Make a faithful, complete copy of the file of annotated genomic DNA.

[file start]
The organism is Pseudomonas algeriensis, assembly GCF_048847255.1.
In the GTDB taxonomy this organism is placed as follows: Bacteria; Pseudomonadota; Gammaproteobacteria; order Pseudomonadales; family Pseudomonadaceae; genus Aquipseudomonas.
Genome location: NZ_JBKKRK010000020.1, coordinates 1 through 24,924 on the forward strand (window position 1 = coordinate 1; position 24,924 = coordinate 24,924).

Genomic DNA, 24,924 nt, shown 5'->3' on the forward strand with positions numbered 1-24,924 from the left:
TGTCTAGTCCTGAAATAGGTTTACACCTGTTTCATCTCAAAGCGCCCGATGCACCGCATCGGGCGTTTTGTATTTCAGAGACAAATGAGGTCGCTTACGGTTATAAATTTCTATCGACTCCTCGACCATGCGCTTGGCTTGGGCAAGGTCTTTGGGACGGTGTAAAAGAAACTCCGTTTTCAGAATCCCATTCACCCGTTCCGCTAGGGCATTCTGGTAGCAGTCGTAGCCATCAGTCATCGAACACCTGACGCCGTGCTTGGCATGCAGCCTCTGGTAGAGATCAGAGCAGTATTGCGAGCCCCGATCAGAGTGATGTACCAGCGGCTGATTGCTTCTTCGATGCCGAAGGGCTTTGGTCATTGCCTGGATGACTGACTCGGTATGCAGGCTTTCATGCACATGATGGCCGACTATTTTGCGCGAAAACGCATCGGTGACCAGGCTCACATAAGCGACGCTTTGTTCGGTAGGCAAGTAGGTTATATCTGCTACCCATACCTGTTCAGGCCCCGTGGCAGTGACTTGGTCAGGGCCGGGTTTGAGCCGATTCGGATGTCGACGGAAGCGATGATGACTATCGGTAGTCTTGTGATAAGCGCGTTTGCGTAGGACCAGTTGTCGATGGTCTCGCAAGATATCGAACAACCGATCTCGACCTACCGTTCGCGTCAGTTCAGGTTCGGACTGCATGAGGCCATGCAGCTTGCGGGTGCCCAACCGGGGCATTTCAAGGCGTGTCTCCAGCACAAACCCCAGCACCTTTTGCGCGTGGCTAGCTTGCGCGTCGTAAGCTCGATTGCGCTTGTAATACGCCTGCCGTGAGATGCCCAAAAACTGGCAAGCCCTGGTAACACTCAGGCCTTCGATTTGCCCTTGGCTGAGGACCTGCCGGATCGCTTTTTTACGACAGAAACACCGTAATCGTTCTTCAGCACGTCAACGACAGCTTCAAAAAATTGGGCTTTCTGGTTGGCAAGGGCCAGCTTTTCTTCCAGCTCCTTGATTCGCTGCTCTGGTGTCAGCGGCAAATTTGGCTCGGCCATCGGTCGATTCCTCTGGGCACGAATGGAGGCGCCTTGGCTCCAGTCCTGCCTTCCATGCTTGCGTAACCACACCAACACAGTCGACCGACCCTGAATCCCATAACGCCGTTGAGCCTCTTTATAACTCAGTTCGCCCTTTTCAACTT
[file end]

The organism is Pseudomonas algeriensis, assembly GCF_048847255.1.
In the GTDB taxonomy this organism is placed as follows: Bacteria; Pseudomonadota; Gammaproteobacteria; order Pseudomonadales; family Pseudomonadaceae; genus Aquipseudomonas.
Genome location: NZ_JBKKRK010000020.1, coordinates 1 through 24,924 on the forward strand (window position 1 = coordinate 1; position 24,924 = coordinate 24,924).

Genomic DNA, 24,924 nt, shown 5'->3' on the forward strand with positions numbered 1-24,924 from the left:
TGTCTAGTCCTGAAATAGGTTTACACCTGTTTCATCTCAAAGCGCCCGATGCACCGCATCGGGCGTTTTGTATTTCAGAGACAAATGAGGTCGCTTACGGTTATAAATTTCTATCGACTCCTCGACCATGCGCTTGGCTTGGGCAAGGTCTTTGGGACGGTGTAAAAGAAACTCCGTTTTCAGAATCCCATTCACCCGTTCCGCTAGGGCATTCTGGTAGCAGTCGTAGCCATCAGTCATCGAACACCTGACGCCGTGCTTGGCATGCAGCCTCTGGTAGAGATCAGAGCAGTATTGCGAGCCCCGATCAGAGTGATGTACCAGCGGCTGATTGCTTCTTCGATGCCGAAGGGCTTTGGTCATTGCCTGGATGACTGACTCGGTATGCAGGCTTTCATGCACATGATGGCCGACTATTTTGCGCGAAAACGCATCGGTGACCAGGCTCACATAAGCGACGCTTTGTTCGGTAGGCAAGTAGGTTATATCTGCTACCCATACCTGTTCAGGCCCCGTGGCAGTGACTTGGTCAGGGCCGGGTTTGAGCCGATTCGGATGTCGACGGAAGCGATGATGACTATCGGTAGTCTTGTGATAAGCGCGTTTGCGTAGGACCAGTTGTCGATGGTCTCGCAAGATATCGAACAACCGATCTCGACCTACCGTTCGCGTCAGTTCAGGTTCGGACTGCATGAGGCCATGCAGCTTGCGGGTGCCCAACCGGGGCATTTCAAGGCGTGTCTCCAGCACAAACCCCAGCACCTTTTGCGCGTGGCTAGCTTGCGCGTCGTAAGCTCGATTGCGCTTGTAATACGCCTGCCGTGAGATGCCCAAAAACTGGCAAGCCCTGGTAACACTCAGGCCTTCGATTTGCCCTTGGCTGAGGACCTGCCGGATCGCTTTTTTACGACAGAAACACCGTAATCGTTCTTCAGCACGTCAACGACAGCTTCAAAAAATTGGGCTTTCTGGTTGGCAAGGGCCAGCTTTTCTTCCAGCTCCTTGATTCGCTGCTCTGGTGTCAGCGGCAAATTTGGCTCGGCCATCGGTCGATTCCTCTGGGCACGAATGGAGGCGCCTTGGCTCCAGTCCTGCCTTCCATGCTTGCGTAACCACACCAACACAGTCGACCGACCCTGAATCCCATAACGCCGTTGAGCCTCTTTATAACTCAGTTCGCCCTTTTCAACTT